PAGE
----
It’s Not Just A Car – It’s My First Car


It’s just a car. That’s what I keep telling myself. It’s my first car. A 1997 Mazda Miata. British Racing Green with tan leather. A rip in one of the seats. Torsen LSD, Bilstein coilovers, a roll bar. Needs a new 02 sensor. Otherwise in great condition. In the last year, it’s needed a new alternator, new brakes. Body is good, paint is only so-so. Someone made me an offer I’d be stupid to refuse. I am usually responsible with my finances. No debt to my name. Rarely carry a balance on my credit card. Roughly a quarter of each paycheque goes into a dedicated savings account. I’d be an idiot not to sell it. My self-control is failing me.

It’s just a car.

That money, plus the money I’ve set aside in savings from my meager auto journalists salary will give me enough for a down payment on a home of my own. No more renting. A chance to get in to Toronto’s booming real estate market before I get priced out by foreign investors buying “escape pods” to flee instability at home. A chance to buy a great place when the market inevitably corrects itself.

It’s just a car.

I can buy an old E30. Or a new(er) Outback. Go rallycrossing, slide around in the dirt, not give a shit where I park it and if it gets dinged. A car I am not afraid to drive in winter. A car I can drive comfortably on the highway. No more buzzing at 4000 RPM. No more getting nearly run off the road by big rigs. “An Outback?” asks my Dad’s friend. “Why? This is a perfect time to own a two-seater.”


It’s just a car.

But it’s my car. My first car. In high school, I decided I wanted a Miata. Cheap, rear-drive, a rag top. A Lotus Elan for someone who can’t turn a wrench. I worked at a game booth at the city fair. I was a carny, for god’s sake. I worked on the loading dock of a store that sold camping supplies, hauling boxes off of a truck on 95 degree days, dodging hoards of rich housewives trying to grab shitty Made In China trinkets for their kids, moving the merchandise up steep flights of stairs for $8.75 an hour. I had a Miata to pay for.


It’s just a car I bought myself, and kept running myself. No help from anyone else.

I started looking in February ’09, and only found a good one in April. The exact one I wanted, with all the options. I withdrew my life savings in $100 bills and ran home from the bank, afraid of getting robbed for the small brown envelope I stuffed in my front pocket. My hand shook when I signed my name on the title. After taxes, registration fees and an oil change I had less than $100 dollars left. I drank Olde English – or nothing at all for the rest of the summer. I didn’t care.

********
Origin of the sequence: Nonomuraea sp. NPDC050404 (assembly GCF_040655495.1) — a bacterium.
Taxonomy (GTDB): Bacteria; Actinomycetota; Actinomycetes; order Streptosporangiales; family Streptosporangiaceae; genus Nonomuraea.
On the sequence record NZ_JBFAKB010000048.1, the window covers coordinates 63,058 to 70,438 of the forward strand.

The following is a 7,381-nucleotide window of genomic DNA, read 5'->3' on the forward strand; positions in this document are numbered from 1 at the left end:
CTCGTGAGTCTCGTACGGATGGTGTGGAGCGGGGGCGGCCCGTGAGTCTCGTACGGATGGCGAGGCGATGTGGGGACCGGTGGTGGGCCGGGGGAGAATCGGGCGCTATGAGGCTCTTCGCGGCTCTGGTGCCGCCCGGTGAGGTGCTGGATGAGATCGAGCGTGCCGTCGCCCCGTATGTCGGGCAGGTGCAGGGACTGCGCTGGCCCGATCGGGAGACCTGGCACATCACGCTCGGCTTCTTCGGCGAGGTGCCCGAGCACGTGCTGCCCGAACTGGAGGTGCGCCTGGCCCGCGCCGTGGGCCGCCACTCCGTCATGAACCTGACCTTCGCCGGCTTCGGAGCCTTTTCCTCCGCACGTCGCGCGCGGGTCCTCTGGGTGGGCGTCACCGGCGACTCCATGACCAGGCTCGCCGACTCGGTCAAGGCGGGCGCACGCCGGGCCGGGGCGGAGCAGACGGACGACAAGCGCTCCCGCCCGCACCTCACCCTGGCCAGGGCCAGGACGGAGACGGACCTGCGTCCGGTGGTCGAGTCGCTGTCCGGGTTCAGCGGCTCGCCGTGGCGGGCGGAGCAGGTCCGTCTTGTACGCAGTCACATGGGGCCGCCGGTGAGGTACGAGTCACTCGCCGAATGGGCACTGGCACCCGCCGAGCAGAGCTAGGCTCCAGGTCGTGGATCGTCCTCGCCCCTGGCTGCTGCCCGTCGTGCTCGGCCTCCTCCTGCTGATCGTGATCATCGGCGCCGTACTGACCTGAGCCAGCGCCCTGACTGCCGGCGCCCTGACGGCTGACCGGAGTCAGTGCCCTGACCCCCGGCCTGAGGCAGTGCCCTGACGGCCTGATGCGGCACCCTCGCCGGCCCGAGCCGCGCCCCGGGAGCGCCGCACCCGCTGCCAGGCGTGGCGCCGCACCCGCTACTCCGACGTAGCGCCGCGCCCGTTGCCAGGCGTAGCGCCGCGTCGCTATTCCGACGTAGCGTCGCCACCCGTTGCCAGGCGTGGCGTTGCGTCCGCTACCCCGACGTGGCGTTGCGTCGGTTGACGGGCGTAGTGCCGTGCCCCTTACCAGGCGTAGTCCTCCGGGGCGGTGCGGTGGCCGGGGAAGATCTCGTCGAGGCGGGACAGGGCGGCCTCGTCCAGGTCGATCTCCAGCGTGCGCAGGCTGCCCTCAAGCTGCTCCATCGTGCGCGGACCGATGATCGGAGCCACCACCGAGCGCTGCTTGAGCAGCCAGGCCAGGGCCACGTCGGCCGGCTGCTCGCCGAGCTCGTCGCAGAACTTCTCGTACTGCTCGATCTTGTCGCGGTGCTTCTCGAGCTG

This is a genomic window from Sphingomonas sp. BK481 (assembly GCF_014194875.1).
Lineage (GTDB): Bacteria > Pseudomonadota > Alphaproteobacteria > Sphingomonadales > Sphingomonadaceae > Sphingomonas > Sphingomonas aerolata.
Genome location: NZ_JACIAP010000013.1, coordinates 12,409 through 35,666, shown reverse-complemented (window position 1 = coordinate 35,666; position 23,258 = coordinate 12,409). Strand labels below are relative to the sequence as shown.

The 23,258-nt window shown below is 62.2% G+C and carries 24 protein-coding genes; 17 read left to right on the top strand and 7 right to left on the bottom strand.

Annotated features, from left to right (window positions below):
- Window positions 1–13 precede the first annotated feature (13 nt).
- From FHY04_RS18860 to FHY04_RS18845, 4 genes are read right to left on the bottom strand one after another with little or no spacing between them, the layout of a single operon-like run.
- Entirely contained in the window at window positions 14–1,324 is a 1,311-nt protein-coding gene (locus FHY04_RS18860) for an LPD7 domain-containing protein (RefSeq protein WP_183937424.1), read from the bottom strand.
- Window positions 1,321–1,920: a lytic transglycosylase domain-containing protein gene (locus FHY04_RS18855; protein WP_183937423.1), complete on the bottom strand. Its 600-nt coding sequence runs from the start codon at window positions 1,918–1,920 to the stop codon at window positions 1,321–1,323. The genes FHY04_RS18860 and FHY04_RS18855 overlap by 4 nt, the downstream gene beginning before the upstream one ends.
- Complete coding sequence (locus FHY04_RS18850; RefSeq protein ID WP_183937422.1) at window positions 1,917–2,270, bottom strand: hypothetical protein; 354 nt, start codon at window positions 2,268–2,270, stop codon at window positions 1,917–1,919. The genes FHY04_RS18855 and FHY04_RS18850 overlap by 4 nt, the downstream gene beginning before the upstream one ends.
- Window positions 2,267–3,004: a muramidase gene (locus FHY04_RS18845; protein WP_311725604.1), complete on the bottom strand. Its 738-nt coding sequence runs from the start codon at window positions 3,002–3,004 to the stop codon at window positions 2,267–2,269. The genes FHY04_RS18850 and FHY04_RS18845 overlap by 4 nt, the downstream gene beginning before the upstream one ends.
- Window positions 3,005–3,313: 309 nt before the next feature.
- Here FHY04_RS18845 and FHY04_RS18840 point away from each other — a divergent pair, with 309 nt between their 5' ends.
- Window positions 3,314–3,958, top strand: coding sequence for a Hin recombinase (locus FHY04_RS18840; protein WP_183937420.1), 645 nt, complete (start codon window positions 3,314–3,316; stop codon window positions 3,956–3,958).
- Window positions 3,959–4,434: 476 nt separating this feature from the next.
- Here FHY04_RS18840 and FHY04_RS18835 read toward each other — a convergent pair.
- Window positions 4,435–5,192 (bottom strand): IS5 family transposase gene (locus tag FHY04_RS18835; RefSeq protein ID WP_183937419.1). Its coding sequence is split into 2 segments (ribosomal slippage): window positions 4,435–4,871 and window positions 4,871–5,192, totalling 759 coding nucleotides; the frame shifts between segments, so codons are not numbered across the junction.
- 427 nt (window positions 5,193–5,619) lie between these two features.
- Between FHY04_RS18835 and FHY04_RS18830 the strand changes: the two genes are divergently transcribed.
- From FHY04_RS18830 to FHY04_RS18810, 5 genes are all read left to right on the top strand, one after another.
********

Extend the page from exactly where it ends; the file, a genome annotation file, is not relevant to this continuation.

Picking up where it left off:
It’s just an old Mazda. 202,000 km on the clock. They made nearly a million of them.

597 Miatas were sent to Canada in 1997. Most of the early ones like mine have been ravaged by rust and neglect. My friends called it a girls car. It’s not. To prove them wrong I took off-ramps at double the posted limit, watched their knuckles go white with terror as the Miata begged for more. Girls called it cute, and I did the exact same thing, but hoping for more. Every time I hit the middle of third gear, they would all throw their arms in the air and cry out. Once, I finally worked up the courage to hold my crush’s hand, and I looked into her eyes as I slotted the shifter into the next gear. All of a sudden, a gasp from her. I slammed on the brakes just early enough to avoid slamming into the back of a brand new, Brilliant Red S4.

It’s just a car.

The same girl’s house, a year later. She is newly single, I am dating around. Lately, there is undeniable tension between us. I’m driving a bright red 2011 Shelby GT500. Zeppelin blaring. Heel toe downshift as I pull up to her lawn. I am so fucking cool. She’s waiting, long-legged, rosy-cheeked and radiant in a clingy summer dress – wearing a frown. “Ew,” she pouts. “This is so tacky. Where’s the Miata?”